The strategic plan came out of a series of council strategic planning meetings and sets out council’s goal for the next year or so. The plan is one of the first steps of the budgeting process and before the budget is adopted in May council will attempt to fund what it feels are the most important priorities.
The word "sewer" pops up in the following items in the strategic plan: sewers for core area, Liquid Waste Management Plan, multi-level care and assisted living facility and harbour boardwalk, with the idea of doing work on the project in conjunction with the installation of a sewer. An argument could also be made that sewers are part of downtown revitalization and economic development.
"Many things we want to see and the long-term care facility is probably the best example are not going to happen until we get a sewer system," Macgregor said, alluding to how the right site for a care facility that has appropriate soil for a septic system hasn’t been found.
But OBriain feels those goals can be accomplished once the Liquid Waste Management Plan helps identify how to deal with sewage for the entire area and not just downtown core and Broomhill that the proposed sewer system is for.
Sooke is still awaiting news regarding its application for a Canada-B.C. Infrastructure program grant. The grant would allow the sharing of the project’s eligible costs between the municipal, provincial and federal governments. There has been some talk of an infrastructure program with just federal and municipal cost sharing, which would provide another option to Sooke, but nothing definite has been announced yet.
What was slated as a public meeting on Sooke’s liquid waste management plan last Thursday night turned into an at times heated debate on the district’s proposed community sewer system.
Critics of the sewer system took advantage of the meeting, and the presence of a Ministry of Water, Land and Air Protection member, to lobby against the plan and the process the district has used. The about half dozen opponents present in the council chambers Thursday night once again questioned why a liquid waste management plan hadn’t been completed previous to the sewer plan and stated their opposition to a variety of other issues, including the project’s price tag of about $17.5 million.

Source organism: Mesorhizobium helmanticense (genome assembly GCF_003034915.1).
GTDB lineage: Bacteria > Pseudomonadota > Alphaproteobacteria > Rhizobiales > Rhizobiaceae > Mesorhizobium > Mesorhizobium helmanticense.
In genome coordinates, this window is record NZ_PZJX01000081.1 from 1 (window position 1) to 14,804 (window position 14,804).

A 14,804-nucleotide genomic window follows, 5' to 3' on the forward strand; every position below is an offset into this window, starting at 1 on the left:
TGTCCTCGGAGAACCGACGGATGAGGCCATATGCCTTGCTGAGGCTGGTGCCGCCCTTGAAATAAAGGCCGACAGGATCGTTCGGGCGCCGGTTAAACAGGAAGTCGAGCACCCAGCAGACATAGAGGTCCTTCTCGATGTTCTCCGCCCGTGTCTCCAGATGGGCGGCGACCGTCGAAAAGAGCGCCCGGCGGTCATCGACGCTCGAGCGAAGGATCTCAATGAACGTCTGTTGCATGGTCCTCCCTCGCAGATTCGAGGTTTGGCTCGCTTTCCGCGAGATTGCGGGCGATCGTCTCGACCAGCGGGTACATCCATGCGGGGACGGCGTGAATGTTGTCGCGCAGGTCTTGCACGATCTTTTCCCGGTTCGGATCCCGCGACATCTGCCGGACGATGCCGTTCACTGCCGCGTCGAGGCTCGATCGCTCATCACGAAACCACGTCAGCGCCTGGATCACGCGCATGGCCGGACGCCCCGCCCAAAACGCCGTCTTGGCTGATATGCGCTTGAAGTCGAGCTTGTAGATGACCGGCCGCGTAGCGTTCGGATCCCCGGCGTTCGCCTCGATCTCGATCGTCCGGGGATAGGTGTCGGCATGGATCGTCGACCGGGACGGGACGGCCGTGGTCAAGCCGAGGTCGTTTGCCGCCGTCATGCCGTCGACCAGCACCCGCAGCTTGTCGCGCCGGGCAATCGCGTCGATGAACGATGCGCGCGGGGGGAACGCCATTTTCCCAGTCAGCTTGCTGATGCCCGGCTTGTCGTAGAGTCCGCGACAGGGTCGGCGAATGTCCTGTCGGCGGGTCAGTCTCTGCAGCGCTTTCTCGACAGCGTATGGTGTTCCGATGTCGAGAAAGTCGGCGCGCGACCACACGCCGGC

"I say to you what we are looking at here is a charade," said George Butcher, spokesperson for Worried Residents Against Rate Hikes in Sooke, expressing his belief the process is phoney as various documents for the sewer system have already been submitted.
This put Mayor Ed Macgregor, other district representatives and supporters on the defensive. At times debates broke out within the audience with members arguing about the information being presented. About 50 people attended the three hour long meeting, which was preceded by an hour long open house.
"If you want a no-growth (community) really push against sewers. If you want something positive to happen to the community support sewers," Macgregor said to applause.
Some members of the audience pushed for a district-wide referendum on the sewer plan.
Municipal engineer Gary Smirfitt warned the audience not to get bogged down at the meeting in arguing over political questions in regard to the sewer system. The engineer pointed out that the liquid waste management plan and application for a grant for the sewer system are separate processes. The sewer system is proposed for only the core area of Sooke and the management plan is designed to deal with the entire district. The plan, according to consultant Dave Forgie of Associated Engineering, will suggest options for dealing with sewage and stormwater in the areas not served by sewers.
Forgie came looking for public input and he certainly got an earful last week, though the majority of comments didn’t deal directly with the liquid waste management plan.
"We have to have feedback. ... I probably don’t know the answers without being able to get input from you," Forgie said.
Earlier in the meeting the engineer said "I’m coming at it with fresh eyes ... and to listen."
According to a pamphlet provided at the meeting, while no work has been done under a liquid waste management plan, the district has already accomplished the equivalent of the three stage plan for the core area. Its work regarding the areas outside the core is equivalent to stage one, and the Ministry of Water, Land and Air Protection has decided the municipality can move into stage two for the entire district.